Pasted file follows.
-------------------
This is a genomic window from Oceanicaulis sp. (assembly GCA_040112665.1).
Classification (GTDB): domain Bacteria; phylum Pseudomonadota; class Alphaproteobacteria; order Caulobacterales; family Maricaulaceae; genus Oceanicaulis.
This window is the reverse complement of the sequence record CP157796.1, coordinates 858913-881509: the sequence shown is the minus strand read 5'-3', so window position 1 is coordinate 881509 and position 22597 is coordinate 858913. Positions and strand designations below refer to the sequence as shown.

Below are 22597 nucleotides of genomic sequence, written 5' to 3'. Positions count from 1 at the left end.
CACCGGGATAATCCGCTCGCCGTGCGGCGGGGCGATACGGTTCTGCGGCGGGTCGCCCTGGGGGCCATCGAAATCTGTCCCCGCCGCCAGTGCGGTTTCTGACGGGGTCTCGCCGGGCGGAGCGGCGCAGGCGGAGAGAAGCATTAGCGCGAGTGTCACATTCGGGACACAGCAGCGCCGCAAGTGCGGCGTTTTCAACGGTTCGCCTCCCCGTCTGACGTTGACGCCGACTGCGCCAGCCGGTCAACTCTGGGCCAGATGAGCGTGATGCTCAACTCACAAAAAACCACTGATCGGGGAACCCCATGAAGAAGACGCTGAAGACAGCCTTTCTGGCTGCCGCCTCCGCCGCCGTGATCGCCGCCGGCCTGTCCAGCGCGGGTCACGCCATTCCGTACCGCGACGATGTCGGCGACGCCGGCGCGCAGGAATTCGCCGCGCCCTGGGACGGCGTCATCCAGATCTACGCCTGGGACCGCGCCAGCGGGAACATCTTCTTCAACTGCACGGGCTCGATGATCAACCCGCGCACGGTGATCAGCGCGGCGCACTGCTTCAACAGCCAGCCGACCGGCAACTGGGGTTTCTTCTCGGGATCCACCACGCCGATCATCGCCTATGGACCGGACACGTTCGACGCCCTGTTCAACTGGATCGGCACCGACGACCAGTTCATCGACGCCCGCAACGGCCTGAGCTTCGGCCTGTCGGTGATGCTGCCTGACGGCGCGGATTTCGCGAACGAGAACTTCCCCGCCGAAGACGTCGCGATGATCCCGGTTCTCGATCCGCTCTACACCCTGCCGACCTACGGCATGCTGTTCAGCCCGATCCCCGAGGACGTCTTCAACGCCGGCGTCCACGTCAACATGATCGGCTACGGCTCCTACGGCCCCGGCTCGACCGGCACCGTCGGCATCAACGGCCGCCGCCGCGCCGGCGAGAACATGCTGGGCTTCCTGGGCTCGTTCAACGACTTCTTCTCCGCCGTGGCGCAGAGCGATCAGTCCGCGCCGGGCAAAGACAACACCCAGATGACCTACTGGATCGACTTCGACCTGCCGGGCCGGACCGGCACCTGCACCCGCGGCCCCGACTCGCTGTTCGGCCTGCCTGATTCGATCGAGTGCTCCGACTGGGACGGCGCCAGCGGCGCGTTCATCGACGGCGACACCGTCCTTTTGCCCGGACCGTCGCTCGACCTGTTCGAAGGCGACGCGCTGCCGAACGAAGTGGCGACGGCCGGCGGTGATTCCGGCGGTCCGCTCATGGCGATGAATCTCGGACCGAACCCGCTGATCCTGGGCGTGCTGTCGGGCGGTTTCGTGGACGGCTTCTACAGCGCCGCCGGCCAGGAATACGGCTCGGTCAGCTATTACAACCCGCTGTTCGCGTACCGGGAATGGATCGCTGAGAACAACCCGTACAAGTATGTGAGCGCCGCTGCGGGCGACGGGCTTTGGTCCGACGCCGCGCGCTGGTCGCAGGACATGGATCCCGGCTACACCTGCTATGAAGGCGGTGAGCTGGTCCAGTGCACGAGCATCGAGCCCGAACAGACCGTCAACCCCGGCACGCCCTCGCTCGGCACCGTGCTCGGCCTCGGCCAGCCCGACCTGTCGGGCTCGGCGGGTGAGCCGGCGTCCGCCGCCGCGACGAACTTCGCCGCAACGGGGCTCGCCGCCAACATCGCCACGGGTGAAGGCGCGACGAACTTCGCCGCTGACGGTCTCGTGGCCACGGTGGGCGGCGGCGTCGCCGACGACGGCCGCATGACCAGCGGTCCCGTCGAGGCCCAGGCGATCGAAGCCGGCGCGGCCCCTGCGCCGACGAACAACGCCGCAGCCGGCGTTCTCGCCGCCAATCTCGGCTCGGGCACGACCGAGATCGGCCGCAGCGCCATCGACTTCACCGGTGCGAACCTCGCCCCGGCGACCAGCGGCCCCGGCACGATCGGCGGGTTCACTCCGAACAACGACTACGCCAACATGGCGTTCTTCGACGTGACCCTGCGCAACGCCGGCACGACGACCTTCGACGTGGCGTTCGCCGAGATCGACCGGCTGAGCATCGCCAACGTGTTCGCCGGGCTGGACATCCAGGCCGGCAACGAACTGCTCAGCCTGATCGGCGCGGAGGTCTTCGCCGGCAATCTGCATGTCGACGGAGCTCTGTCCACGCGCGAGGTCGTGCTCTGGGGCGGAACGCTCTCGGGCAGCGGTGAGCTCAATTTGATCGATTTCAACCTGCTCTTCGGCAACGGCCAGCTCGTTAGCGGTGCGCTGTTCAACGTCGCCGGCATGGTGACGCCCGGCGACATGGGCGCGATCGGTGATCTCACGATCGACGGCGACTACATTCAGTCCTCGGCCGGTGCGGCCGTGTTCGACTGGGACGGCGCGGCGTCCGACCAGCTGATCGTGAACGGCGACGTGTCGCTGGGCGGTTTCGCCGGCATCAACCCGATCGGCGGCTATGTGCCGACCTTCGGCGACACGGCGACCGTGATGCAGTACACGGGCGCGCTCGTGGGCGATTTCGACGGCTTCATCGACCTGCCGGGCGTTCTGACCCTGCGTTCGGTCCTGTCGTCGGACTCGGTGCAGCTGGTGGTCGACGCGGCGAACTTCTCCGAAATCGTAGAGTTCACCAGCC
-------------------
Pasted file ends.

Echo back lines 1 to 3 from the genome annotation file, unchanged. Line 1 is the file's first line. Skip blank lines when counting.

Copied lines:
This is a genomic window from Oceanicaulis sp. (assembly GCA_040112665.1).
Classification (GTDB): domain Bacteria; phylum Pseudomonadota; class Alphaproteobacteria; order Caulobacterales; family Maricaulaceae; genus Oceanicaulis.
This window is the reverse complement of the sequence record CP157796.1, coordinates 858913-881509: the sequence shown is the minus strand read 5'-3', so window position 1 is coordinate 881509 and position 22597 is coordinate 858913. Positions and strand designations below refer to the sequence as shown.